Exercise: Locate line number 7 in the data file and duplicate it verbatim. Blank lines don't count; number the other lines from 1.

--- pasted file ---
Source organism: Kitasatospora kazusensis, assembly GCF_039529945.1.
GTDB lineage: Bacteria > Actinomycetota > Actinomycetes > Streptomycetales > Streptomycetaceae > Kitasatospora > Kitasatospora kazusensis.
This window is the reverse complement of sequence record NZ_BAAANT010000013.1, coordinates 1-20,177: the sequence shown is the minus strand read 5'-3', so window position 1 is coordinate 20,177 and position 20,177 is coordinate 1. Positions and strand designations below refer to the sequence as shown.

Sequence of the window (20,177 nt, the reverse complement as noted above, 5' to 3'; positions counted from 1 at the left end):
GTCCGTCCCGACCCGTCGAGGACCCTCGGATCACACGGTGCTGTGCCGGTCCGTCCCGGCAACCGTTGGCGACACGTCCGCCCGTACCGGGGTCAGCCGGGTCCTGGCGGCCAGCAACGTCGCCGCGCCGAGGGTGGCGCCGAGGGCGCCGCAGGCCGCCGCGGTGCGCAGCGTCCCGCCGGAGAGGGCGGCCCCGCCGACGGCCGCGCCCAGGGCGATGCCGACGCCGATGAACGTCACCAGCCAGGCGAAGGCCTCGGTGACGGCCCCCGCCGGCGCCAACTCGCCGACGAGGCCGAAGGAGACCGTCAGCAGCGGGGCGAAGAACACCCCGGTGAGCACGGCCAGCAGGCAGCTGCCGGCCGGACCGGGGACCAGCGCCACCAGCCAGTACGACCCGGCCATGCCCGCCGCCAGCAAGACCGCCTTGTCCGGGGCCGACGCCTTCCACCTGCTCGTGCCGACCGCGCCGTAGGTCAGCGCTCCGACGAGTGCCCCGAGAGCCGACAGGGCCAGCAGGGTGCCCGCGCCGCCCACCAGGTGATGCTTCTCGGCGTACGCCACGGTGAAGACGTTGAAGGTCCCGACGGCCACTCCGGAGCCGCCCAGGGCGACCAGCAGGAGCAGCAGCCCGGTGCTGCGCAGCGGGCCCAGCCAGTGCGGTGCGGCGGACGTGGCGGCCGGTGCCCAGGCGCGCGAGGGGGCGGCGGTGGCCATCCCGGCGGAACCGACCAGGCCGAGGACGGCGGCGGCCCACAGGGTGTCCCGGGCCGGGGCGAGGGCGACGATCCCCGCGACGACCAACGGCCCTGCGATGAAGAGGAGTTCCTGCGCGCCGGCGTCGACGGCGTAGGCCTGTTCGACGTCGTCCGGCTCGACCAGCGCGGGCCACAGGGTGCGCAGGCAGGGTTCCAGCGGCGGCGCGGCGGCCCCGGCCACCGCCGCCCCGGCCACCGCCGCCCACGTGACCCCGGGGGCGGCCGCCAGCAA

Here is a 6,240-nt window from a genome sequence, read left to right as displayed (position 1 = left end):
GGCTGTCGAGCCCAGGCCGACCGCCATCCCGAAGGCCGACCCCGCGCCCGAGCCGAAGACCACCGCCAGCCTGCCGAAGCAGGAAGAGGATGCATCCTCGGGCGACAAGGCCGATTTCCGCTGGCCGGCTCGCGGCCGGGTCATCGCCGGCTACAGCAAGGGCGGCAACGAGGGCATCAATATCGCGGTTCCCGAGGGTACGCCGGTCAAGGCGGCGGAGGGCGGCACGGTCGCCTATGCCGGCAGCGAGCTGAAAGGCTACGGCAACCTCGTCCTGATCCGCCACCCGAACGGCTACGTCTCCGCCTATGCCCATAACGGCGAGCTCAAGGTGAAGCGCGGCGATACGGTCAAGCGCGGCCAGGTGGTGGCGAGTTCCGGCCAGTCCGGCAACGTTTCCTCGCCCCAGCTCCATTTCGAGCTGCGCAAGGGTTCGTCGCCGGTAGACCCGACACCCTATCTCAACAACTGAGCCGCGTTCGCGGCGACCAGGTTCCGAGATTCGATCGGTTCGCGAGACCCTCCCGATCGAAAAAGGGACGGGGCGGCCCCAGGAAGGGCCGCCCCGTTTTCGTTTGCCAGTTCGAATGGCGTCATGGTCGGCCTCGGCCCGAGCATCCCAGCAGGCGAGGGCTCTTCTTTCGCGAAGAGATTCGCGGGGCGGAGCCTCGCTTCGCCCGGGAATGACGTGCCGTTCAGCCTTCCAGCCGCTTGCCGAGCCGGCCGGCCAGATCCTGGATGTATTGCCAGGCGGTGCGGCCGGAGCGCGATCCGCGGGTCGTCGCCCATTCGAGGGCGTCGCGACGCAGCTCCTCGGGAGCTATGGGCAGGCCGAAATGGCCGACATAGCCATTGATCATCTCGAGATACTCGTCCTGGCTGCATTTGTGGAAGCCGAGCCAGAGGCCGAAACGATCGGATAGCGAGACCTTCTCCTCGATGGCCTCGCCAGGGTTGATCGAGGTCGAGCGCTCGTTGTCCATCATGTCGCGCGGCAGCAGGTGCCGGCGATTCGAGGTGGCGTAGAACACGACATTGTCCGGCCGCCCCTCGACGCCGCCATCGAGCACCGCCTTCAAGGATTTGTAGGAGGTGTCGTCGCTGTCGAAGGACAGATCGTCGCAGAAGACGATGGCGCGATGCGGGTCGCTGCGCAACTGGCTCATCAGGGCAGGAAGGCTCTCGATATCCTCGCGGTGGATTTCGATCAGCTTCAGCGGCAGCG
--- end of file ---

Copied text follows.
GGCTGTCGAGCCCAGGCCGACCGCCATCCCGAAGGCCGACCCCGCGCCCGAGCCGAAGACCACCGCCAGCCTGCCGAAGCAGGAAGAGGATGCATCCTCGGGCGACAAGGCCGATTTCCGCTGGCCGGCTCGCGGCCGGGTCATCGCCGGCTACAGCAAGGGCGGCAACGAGGGCATCAATATCGCGGTTCCCGAGGGTACGCCGGTCAAGGCGGCGGAGGGCGGCACGGTCGCCTATGCCGGCAGCGAGCTGAAAGGCTACGGCAACCTCGTCCTGATCCGCCACCCGAACGGCTACGTCTCCGCCTATGCCCATAACGGCGAGCTCAAGGTGAAGCGCGGCGATACGGTCAAGCGCGGCCAGGTGGTGGCGAGTTCCGGCCAGTCCGGCAACGTTTCCTCGCCCCAGCTCCATTTCGAGCTGCGCAAGGGTTCGTCGCCGGTAGACCCGACACCCTATCTCAACAACTGAGCCGCGTTCGCGGCGACCAGGTTCCGAGATTCGATCGGTTCGCGAGACCCTCCCGATCGAAAAAGGGACGGGGCGGCCCCAGGAAGGGCCGCCCCGTTTTCGTTTGCCAGTTCGAATGGCGTCATGGTCGGCCTCGGCCCGAGCATCCCAGCAGGCGAGGGCTCTTCTTTCGCGAAGAGATTCGCGGGGCGGAGCCTCGCTTCGCCCGGGAATGACGTGCCGTTCAGCCTTCCAGCCGCTTGCCGAGCCGGCCGGCCAGATCCTGGATGTATTGCCAGGCGGTGCGGCCGGAGCGCGATCCGCGGGTCGTCGCCCATTCGAGGGCGTCGCGACGCAGCTCCTCGGGAGCTATGGGCAGGCCGAAATGGCCGACATAGCCATTGATCATCTCGAGATACTCGTCCTGGCTGCATTTGTGGAAGCCGAGCCAGAGGCCGAAACGATCGGATAGCGAGACCTTCTCCTCGATGGCCTCGCCAGGGTTGATCGAGGTCGAGCGCTCGTTGTCCATCATGTCGCGCGGCAGCAGGTGCCGGCGATTCGAGGTGGCGTAGAACACGACATTGTCCGGCCGCCCCTCGACGCCGCCATCGAGCACCGCCTTCAAGGATTTGTAGGAGGTGTCGTCGCTGTCGAAGGACAGATCGTCGCAGAAGACGATGGCGCGATGCGGGTCGCTGCGCAACTGGCTCATCAGGGCAGGAAGGCTCTCGATATCCTCGCGGTGGATTTCGATCAGCTTCAGCGGCAGCG